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Breakout may have hit the 21st century, but it’s gone greyscale
Brick-breaker games have a long history in video games. At the beginning, they basically provided players with a way to play Pong by themselves, like a computerized version of hitting a tennis ball against a wall. The premise is extremely familiar: a tiny ball hurtles around the screen destroying the bricks, while you’re task is to keep it from dropping off the bottom. Once all the bricks are destroyed you advance or if you run out of lives you’ve got to start again.
Grey Cubes (we’ll follow the developers lead and use the British spelling) doesn’t break much from tradition, but it does try to bring something new to the genre – you’ll notice straight away that the game has upgraded its visuals with some 3D shading.
As you play, the bricks move and react to every hit from the glowing ball. This can cause strange bounces and frantic scrambles to keep your orb in play. Controlling the bat is simple enough and requires you to simply slide your finger along the bottom of the screen. However, in some levels, moving the bat also moves the view of the playing field enhancing the gameplay from the familiar approach.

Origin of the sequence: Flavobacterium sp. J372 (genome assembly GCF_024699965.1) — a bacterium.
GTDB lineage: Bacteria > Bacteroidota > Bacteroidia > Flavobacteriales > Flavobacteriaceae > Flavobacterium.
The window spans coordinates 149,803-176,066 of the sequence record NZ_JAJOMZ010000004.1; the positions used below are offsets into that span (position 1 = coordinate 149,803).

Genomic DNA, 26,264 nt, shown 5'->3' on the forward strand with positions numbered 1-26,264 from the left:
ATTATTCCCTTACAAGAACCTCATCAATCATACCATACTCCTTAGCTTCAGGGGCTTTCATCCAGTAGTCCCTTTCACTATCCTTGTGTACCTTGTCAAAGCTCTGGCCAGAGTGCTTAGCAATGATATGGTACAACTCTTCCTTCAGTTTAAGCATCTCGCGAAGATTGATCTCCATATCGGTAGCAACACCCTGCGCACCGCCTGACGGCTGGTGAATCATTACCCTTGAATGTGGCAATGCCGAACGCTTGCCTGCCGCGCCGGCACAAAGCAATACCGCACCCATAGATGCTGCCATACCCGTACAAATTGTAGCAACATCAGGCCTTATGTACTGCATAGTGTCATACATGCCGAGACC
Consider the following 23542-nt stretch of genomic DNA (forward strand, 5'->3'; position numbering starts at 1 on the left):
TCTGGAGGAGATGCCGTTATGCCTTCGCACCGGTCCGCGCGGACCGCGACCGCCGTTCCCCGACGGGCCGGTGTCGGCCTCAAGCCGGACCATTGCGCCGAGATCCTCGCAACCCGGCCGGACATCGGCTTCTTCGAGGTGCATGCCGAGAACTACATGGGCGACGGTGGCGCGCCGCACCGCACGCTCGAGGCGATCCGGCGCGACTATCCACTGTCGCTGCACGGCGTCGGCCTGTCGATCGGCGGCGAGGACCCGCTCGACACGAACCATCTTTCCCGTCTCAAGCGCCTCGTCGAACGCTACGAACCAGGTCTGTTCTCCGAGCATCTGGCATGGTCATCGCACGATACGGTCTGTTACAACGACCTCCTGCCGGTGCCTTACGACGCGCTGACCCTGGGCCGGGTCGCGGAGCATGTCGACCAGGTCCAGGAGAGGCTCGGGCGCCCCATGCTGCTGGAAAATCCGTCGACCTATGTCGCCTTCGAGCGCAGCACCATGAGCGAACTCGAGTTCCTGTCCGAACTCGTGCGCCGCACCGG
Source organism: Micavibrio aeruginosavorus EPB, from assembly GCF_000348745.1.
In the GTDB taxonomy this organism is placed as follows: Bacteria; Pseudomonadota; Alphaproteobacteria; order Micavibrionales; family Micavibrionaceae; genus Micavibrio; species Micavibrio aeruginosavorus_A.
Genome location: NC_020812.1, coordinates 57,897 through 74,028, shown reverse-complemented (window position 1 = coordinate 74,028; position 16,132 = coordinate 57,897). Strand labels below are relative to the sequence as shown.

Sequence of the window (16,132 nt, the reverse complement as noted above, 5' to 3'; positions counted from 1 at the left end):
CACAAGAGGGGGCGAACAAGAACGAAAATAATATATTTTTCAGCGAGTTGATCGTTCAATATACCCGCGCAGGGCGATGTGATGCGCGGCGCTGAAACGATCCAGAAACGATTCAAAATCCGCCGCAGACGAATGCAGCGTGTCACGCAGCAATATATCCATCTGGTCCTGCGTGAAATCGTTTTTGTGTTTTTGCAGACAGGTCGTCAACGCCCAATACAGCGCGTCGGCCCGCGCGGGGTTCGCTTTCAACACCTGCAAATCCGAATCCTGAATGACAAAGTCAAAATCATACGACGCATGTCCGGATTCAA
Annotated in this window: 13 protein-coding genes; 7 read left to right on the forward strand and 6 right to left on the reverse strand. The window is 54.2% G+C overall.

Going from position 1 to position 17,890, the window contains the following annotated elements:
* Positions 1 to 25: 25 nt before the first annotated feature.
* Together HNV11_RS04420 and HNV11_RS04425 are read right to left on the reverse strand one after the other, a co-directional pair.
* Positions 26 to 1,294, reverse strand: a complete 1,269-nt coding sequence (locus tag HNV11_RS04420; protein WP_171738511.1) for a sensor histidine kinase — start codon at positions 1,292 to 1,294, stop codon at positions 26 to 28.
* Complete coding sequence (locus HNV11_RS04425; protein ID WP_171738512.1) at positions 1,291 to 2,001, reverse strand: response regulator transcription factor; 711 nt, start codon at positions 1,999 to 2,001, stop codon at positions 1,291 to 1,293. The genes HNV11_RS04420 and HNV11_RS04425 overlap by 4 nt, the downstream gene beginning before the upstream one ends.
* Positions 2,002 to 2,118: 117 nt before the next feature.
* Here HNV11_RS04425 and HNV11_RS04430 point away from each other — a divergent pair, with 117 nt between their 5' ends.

On top of this the game contains power-ups that will either help or hinder your cause. They are released by destroying blocks that float down towards the bottom of the screen. Trying to catch or avoid them can put your ball in jeopardy but it’s usually worth it. You also get a magnet power that charges up over time and forces the ball to head for any remaining blocks. This is very handy and can often help you get rid of those last few bricks before you get frustrated.
Once you have destroyed all blocks then you move on to the next level. Currently Grey Cubes has 60 levels to get through, and you have just five lives in which to do this. If you do lose them all, you can trade 20,000 of your hard-earned point for five new ones. If you’re aiming for a top score then this could be a killer blow. If you don’t have the points to trade then it’s game over and you’ll have to start from level one.
Thankfully, each of the levels is slightly different from the last and offers enough of a challenge. It’s unlikely you’ll complete all 60 levels in one sitting but it’s great to tackle a level or two at a time. In fact, our only complaint is that it’s all a bit grey (unsurprisingly), which does make the game feel a bit cold. Of course, this doesn’t affect the overall quality of the game, which is instantly playable and outrageously addictive.
Size: 51.0 MB
- Easy to pick up and play
- Varied levels keep it interesting
- It's all a bit too grey
- Some levels feel designed to make you fail